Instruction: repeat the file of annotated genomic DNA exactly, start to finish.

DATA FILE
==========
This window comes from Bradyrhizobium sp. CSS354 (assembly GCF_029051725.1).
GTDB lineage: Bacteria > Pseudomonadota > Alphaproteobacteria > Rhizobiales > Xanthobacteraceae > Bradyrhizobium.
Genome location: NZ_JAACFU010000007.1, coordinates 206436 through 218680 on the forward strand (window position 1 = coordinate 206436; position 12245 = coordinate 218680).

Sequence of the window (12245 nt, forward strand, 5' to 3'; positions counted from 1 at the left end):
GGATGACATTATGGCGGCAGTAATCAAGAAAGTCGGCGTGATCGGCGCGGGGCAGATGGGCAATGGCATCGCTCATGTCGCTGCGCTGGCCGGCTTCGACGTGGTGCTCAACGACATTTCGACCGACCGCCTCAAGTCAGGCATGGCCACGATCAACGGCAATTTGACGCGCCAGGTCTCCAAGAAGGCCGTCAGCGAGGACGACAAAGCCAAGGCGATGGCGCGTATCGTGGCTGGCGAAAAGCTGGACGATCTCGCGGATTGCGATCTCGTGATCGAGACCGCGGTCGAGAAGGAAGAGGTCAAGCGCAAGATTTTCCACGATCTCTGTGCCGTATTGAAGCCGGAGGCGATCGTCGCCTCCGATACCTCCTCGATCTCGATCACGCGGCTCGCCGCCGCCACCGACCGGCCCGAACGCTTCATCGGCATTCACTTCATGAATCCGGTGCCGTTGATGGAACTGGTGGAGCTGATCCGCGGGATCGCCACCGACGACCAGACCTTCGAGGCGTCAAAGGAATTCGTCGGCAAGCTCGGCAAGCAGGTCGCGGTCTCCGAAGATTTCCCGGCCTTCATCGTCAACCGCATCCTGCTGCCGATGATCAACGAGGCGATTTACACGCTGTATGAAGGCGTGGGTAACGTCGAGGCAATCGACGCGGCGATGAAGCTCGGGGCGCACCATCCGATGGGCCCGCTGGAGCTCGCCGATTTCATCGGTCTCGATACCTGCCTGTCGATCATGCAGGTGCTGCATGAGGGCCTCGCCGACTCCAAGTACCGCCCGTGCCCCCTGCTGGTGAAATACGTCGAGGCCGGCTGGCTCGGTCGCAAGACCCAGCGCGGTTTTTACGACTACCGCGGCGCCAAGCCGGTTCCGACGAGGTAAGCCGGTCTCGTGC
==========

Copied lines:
This window comes from Bradyrhizobium sp. CSS354 (assembly GCF_029051725.1).
GTDB lineage: Bacteria > Pseudomonadota > Alphaproteobacteria > Rhizobiales > Xanthobacteraceae > Bradyrhizobium.
Genome location: NZ_JAACFU010000007.1, coordinates 206436 through 218680 on the forward strand (window position 1 = coordinate 206436; position 12245 = coordinate 218680).

Sequence of the window (12245 nt, forward strand, 5' to 3'; positions counted from 1 at the left end):
GGATGACATTATGGCGGCAGTAATCAAGAAAGTCGGCGTGATCGGCGCGGGGCAGATGGGCAATGGCATCGCTCATGTCGCTGCGCTGGCCGGCTTCGACGTGGTGCTCAACGACATTTCGACCGACCGCCTCAAGTCAGGCATGGCCACGATCAACGGCAATTTGACGCGCCAGGTCTCCAAGAAGGCCGTCAGCGAGGACGACAAAGCCAAGGCGATGGCGCGTATCGTGGCTGGCGAAAAGCTGGACGATCTCGCGGATTGCGATCTCGTGATCGAGACCGCGGTCGAGAAGGAAGAGGTCAAGCGCAAGATTTTCCACGATCTCTGTGCCGTATTGAAGCCGGAGGCGATCGTCGCCTCCGATACCTCCTCGATCTCGATCACGCGGCTCGCCGCCGCCACCGACCGGCCCGAACGCTTCATCGGCATTCACTTCATGAATCCGGTGCCGTTGATGGAACTGGTGGAGCTGATCCGCGGGATCGCCACCGACGACCAGACCTTCGAGGCGTCAAAGGAATTCGTCGGCAAGCTCGGCAAGCAGGTCGCGGTCTCCGAAGATTTCCCGGCCTTCATCGTCAACCGCATCCTGCTGCCGATGATCAACGAGGCGATTTACACGCTGTATGAAGGCGTGGGTAACGTCGAGGCAATCGACGCGGCGATGAAGCTCGGGGCGCACCATCCGATGGGCCCGCTGGAGCTCGCCGATTTCATCGGTCTCGATACCTGCCTGTCGATCATGCAGGTGCTGCATGAGGGCCTCGCCGACTCCAAGTACCGCCCGTGCCCCCTGCTGGTGAAATACGTCGAGGCCGGCTGGCTCGGTCGCAAGACCCAGCGCGGTTTTTACGACTACCGCGGCGCCAAGCCGGTTCCGACGAGGTAAGCCGGTCTCGTGC